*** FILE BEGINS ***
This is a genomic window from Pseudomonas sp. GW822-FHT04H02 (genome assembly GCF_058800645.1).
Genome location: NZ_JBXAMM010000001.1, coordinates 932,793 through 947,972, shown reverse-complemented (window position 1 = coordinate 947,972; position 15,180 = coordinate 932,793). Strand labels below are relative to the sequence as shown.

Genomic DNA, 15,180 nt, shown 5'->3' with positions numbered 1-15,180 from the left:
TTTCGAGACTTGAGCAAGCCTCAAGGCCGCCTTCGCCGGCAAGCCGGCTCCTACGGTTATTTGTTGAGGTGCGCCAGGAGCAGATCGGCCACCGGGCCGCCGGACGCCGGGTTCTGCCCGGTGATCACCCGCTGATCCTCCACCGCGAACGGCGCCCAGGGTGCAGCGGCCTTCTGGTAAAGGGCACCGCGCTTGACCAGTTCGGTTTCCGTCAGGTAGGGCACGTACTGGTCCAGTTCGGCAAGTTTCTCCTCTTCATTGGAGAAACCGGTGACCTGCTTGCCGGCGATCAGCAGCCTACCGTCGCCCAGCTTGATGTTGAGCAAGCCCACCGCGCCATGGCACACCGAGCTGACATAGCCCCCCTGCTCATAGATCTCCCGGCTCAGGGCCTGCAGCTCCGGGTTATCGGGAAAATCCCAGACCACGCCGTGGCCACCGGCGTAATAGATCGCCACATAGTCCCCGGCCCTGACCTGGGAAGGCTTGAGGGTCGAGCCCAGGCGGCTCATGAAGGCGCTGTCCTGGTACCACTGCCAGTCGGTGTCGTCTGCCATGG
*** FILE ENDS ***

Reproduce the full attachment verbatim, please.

This is a genomic window from Pseudomonas sp. GW822-FHT04H02 (genome assembly GCF_058800645.1).
Genome location: NZ_JBXAMM010000001.1, coordinates 932,793 through 947,972, shown reverse-complemented (window position 1 = coordinate 947,972; position 15,180 = coordinate 932,793). Strand labels below are relative to the sequence as shown.

Genomic DNA, 15,180 nt, shown 5'->3' with positions numbered 1-15,180 from the left:
TTTCGAGACTTGAGCAAGCCTCAAGGCCGCCTTCGCCGGCAAGCCGGCTCCTACGGTTATTTGTTGAGGTGCGCCAGGAGCAGATCGGCCACCGGGCCGCCGGACGCCGGGTTCTGCCCGGTGATCACCCGCTGATCCTCCACCGCGAACGGCGCCCAGGGTGCAGCGGCCTTCTGGTAAAGGGCACCGCGCTTGACCAGTTCGGTTTCCGTCAGGTAGGGCACGTACTGGTCCAGTTCGGCAAGTTTCTCCTCTTCATTGGAGAAACCGGTGACCTGCTTGCCGGCGATCAGCAGCCTACCGTCGCCCAGCTTGATGTTGAGCAAGCCCACCGCGCCATGGCACACCGAGCTGACATAGCCCCCCTGCTCATAGATCTCCCGGCTCAGGGCCTGCAGCTCCGGGTTATCGGGAAAATCCCAGACCACGCCGTGGCCACCGGCGTAATAGATCGCCACATAGTCCCCGGCCCTGACCTGGGAAGGCTTGAGGGTCGAGCCCAGGCGGCTCATGAAGGCGCTGTCCTGGTACCACTGCCAGTCGGTGTCGTCTGCCATGG